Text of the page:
With recent flooding and landslides that took hundreds of lives in Japan, the city government has expressed its sympathy to the country.
Members of the City Council yesterday passed a resolution expressing sympathy, condolences, and moral support to people of Japan.
Mayor Sara Duterte also wrote a letter offering prayers to the people affected by the calamity to stand tall and quickly recover.
Mayor Duterte hopes for the recovery and redevelopment of Japan as it is known to be a resilient and competent country.
A copy was furnished to Koji Haneda, the Japanese ambassador to the Philippines.
The city and Japan have been noted to have strong ties.
The city’s Mintal district is nicknamed as the Little Tokyo of the country.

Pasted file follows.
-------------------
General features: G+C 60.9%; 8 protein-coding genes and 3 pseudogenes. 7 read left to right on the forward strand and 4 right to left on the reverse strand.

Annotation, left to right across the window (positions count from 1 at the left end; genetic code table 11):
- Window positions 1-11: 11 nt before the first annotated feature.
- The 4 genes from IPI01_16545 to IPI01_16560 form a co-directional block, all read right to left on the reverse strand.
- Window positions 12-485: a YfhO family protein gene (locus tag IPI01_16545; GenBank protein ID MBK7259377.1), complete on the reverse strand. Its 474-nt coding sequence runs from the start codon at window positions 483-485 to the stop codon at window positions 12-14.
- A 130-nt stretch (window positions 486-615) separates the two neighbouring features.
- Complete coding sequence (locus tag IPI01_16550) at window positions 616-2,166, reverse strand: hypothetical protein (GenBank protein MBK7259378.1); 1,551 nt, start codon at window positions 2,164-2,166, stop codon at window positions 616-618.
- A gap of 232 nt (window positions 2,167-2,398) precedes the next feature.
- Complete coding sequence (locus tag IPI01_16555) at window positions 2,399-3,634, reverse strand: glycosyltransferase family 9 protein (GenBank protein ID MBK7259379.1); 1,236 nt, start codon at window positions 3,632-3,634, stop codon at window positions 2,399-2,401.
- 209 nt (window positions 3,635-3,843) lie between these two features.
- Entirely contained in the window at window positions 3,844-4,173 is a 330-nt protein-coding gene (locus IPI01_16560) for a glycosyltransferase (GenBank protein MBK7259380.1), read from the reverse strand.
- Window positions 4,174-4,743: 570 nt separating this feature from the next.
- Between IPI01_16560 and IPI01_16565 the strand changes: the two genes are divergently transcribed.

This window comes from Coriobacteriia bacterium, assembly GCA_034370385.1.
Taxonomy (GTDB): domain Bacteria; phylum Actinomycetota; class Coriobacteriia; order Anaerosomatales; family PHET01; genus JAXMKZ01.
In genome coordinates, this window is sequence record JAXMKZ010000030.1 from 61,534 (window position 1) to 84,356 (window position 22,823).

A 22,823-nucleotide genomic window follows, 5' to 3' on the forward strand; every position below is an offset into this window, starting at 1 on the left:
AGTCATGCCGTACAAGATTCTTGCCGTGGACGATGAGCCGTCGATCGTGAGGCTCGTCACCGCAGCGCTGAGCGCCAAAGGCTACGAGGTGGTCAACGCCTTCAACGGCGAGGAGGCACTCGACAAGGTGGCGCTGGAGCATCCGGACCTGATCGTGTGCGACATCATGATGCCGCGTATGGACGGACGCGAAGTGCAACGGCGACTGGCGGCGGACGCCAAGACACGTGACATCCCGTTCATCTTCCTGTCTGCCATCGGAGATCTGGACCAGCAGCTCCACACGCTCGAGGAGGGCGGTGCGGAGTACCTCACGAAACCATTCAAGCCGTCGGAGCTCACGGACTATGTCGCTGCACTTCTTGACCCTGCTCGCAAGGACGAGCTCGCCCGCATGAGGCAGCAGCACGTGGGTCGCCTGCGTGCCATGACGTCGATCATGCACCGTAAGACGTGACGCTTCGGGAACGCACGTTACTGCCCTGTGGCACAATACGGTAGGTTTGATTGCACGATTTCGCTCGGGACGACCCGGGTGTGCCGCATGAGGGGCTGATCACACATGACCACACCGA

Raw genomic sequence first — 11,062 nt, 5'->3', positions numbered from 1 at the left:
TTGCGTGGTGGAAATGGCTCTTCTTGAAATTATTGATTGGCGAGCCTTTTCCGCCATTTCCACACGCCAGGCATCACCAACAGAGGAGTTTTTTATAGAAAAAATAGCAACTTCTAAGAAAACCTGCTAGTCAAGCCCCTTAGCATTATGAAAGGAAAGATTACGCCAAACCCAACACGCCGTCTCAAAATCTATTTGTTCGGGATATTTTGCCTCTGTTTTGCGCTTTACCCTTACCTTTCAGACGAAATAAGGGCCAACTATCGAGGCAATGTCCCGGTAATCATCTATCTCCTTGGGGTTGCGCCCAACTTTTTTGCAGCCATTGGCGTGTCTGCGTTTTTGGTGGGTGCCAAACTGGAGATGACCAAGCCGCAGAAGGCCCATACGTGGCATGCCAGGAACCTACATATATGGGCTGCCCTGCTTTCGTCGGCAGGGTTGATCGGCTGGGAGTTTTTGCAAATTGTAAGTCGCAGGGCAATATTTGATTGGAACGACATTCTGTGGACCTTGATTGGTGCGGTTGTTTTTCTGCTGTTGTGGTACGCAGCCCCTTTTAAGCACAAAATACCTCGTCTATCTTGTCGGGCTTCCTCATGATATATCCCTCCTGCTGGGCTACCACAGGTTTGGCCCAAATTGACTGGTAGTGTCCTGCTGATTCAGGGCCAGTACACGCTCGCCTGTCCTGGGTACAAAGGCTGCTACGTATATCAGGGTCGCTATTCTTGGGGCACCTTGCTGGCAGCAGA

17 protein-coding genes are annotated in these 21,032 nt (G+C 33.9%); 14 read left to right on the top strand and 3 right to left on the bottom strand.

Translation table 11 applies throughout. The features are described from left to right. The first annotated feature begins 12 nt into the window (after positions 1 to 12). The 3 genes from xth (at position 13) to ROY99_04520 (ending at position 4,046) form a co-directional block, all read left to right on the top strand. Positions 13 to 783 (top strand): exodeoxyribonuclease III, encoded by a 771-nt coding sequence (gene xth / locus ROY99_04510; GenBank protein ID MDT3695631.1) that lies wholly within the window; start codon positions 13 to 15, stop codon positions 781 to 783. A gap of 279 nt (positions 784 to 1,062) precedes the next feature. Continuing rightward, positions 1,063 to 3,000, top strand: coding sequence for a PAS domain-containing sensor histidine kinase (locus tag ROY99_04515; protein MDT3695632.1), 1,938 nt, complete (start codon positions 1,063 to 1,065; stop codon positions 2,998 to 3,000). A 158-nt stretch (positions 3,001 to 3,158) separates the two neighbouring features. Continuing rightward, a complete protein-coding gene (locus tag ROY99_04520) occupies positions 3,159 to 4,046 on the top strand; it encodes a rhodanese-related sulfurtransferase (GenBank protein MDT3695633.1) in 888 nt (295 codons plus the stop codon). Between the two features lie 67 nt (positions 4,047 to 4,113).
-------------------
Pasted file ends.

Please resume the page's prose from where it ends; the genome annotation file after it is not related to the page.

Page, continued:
During the American period, the city was known as the country’s Little Japan as the Japanese community was then booming in this southern city prior to the Second World War.
It was due to the increasing Japanese influence in the region’s economy that led to the creation of Davao City on March 16, 1936.
On July 3, successive heavy downpours in southwestern Japan resulted in widespread, devastating floods and mudflows.
As of 10 July, 141 people were killed and 86 were declared missing, the highest recorded caused by heavy rainfall in the last three decades.
More than 8 million people were advised or urged to evacuate across 23 prefectures.
The city is also prone to floods and landslides.
On June 29, 2011, at least 25 residents were killed in a flashflood that hit the Matina area of Talomo District.
When heavy rains hit the city, low lying barangays were also affected by flood, the latest was last Friday in Buhanging District.
Landslide is also a constant problem in the city. The city’s Diversion Road is usually affected by landslide that usually affected major traffic jam around the city.